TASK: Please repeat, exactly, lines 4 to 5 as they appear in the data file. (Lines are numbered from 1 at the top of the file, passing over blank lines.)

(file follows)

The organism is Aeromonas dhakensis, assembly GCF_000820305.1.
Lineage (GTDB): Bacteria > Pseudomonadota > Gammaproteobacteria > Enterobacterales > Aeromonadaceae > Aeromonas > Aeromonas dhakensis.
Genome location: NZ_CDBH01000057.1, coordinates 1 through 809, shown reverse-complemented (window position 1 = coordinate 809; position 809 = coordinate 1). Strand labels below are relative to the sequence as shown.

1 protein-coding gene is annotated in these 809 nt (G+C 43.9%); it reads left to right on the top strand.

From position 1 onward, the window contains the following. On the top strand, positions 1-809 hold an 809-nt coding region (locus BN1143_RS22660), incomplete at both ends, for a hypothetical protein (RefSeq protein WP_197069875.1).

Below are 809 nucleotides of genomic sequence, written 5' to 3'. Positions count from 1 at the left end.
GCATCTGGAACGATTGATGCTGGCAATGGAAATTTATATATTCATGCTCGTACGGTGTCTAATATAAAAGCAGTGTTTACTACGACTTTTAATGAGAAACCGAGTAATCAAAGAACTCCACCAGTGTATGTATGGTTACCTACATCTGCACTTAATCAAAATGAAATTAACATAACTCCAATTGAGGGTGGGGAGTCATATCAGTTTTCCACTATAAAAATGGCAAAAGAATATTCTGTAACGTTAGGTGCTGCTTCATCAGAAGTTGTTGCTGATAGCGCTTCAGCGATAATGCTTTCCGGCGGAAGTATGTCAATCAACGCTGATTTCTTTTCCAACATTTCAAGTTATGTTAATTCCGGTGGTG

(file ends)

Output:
1 protein-coding gene is annotated in these 809 nt (G+C 43.9%); it reads left to right on the top strand.

From position 1 onward, the window contains the following. On the top strand, positions 1-809 hold an 809-nt coding region (locus BN1143_RS22660), incomplete at both ends, for a hypothetical protein (RefSeq protein WP_197069875.1).